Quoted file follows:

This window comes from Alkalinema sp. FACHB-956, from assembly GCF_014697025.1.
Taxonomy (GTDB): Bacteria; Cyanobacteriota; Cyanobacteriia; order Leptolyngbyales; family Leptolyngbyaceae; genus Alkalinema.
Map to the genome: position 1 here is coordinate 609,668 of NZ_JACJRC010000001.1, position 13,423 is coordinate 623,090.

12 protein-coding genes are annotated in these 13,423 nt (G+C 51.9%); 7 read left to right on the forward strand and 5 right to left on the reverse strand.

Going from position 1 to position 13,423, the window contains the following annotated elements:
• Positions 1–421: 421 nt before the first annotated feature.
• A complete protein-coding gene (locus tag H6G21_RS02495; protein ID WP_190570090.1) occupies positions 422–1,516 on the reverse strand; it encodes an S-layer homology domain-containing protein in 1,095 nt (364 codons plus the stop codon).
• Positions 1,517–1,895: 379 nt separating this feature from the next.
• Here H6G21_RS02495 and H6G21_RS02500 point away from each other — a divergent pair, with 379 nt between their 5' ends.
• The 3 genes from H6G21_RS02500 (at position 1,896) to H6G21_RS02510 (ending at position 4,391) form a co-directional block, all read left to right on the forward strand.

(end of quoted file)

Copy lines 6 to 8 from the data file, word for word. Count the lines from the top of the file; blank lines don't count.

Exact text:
• Positions 1–421: 421 nt before the first annotated feature.
• A complete protein-coding gene (locus tag H6G21_RS02495; protein ID WP_190570090.1) occupies positions 422–1,516 on the reverse strand; it encodes an S-layer homology domain-containing protein in 1,095 nt (364 codons plus the stop codon).
• Positions 1,517–1,895: 379 nt separating this feature from the next.